And since this is also partly an anime review/analysis/etc. site, if you want my opinion on Dog and Boy, there it is. I certainly don’t agree with everything he says about anime, very far from it in fact, but Miyazaki was spot on in this case:
Before I’m done with this post, though, I have one warning for those who are not just excited about the advent of AI but are giddy over its replacing and “improving” on the work of human artists (or who insist there’s no risk of replacement, about which a little more in the endnotes.) Those who believe AI technology can be wielded only in ways that they like will probably discover uses of AI down the road — and perhaps not far down this road we’re on — that they don’t like or agree with, uses that may even damage human relationships and society itself.
Well then, if that happens, go ahead and close Pandora’s box pretending everything will be all right. Don’t think about the possible decay of social, family, and even potentially romantic bonds as AI expands into areas of life you might have thought would always be left to humans. At that point, only one thing is certain to me: you won’t have my help if the shit really hits the fan. Because I figure that if you’re going to support the wresting away from human hands of the one thing in life that makes me feel fulfilled, I may as well go ahead and escape reality even more fully when I have the time by drowning in some AI-powered fantasy where I live in a mansion staffed by catgirl maids and where I don’t have to resent every moment of a life I live purely out of obligation to others anyway. Is that acting out of hypocrisy or just sheer spite? No, neither: I call it being practical.2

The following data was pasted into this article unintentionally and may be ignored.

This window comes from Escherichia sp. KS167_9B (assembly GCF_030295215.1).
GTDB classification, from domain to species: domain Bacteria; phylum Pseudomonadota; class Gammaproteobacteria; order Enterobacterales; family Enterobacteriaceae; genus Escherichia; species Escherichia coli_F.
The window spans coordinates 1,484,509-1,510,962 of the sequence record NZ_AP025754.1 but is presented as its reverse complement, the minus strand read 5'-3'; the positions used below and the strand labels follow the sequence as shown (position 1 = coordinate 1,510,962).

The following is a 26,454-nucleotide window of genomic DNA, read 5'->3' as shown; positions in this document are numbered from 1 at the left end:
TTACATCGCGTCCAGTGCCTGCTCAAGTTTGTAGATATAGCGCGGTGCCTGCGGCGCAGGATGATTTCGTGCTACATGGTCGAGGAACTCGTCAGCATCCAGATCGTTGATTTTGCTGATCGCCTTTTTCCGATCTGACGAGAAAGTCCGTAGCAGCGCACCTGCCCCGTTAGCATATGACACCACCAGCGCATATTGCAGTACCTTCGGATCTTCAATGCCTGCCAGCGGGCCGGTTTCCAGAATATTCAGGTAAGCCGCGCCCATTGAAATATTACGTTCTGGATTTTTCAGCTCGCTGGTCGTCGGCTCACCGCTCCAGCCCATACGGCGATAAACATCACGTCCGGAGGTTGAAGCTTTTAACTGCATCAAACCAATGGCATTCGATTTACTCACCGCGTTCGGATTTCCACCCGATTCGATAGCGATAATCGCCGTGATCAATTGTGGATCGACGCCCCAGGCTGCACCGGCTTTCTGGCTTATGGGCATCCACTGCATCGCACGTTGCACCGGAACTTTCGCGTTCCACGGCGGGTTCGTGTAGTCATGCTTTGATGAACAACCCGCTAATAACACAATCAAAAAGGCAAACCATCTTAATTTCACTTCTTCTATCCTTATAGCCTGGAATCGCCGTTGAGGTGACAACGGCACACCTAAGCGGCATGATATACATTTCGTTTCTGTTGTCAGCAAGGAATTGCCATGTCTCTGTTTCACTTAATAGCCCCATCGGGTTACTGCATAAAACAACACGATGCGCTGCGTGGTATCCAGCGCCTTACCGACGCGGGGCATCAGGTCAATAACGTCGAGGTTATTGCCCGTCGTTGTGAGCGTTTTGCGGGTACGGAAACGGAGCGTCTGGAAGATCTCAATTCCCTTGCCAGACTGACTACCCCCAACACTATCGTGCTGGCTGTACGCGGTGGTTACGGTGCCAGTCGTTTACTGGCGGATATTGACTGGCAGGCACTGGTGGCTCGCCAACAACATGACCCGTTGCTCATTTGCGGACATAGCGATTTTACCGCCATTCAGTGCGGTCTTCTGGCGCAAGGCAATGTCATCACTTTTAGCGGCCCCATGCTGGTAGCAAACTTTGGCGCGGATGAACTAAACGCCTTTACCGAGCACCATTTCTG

Well, I got heated this time, but can you blame me? Maybe you can, and that’s what the comments section is for. If you think I’m an idiot, go ahead and say so, but at least you know you’ve come to expect something more than dry legal analysis from these posts (which has its place, just not on this site.) Until next time.
1 I apply the same argument in favor of the use of sampling in music, and for that matter the use of that light source tool.
2 Okay, I was pretty pissed when I wrote this part, and maybe I shouldn’t have left it in. But here’s what set me off: the glib attitude we so often see from the all-in AI enthusiasts. In the takedown of the Andersen plaintiffs’ complaint linked above, see the following, taken from the pro-AI tech group’s (since I have no other name to use) response to the bios of the three named plaintiffs. Their text follows in blockquotes:
I have genuine sympathy for the plaintiffs in this case. Not because “they’re having their art stolen” – they’re not – but because they’re akin to a whittler who refuses to get power tools when they hit the market, insisting on going on whittling and mad at the new technology that’s “taking our jobs!” When the one who is undercutting their job potential is themselves.
I’ve already argued against what I see as the above faulty comparison between AI image generators and digital art tools — the latter seem to me the proper analogy to power tools. More striking, however, is the writer’s condescending tone. I doubt just how genuine the sympathy is when it’s expressed in such a way. “Bless your heart” as they say down South — polite code for “what an idiot.” See also the writer’s assumption that artists aren’t having their art stolen. From a legal perspective, that one is for the court to decide when the defendants raise their transformative use defenses. And I won’t even get into the moral concept of theft in this context — that will likely take an actual philosopher to write an entire book about.
Jevon’s Paradox is real. Back when aluminum first came out, it was a precious metal – “silver from clay”. Napoleon retired his gold and silver tableware and replaced it with aluminum. The Washington Monument was capped with a tiny block of what was then the largest piece of aluminum in the world. Yet, today – where aluminum is a commodity metal costing around $2/kg, rather than a small fortune – the total market is vastly larger than it was when it was a precious metal. Because it suddenly became affordable, sales surged, and that overcame the reduction in price.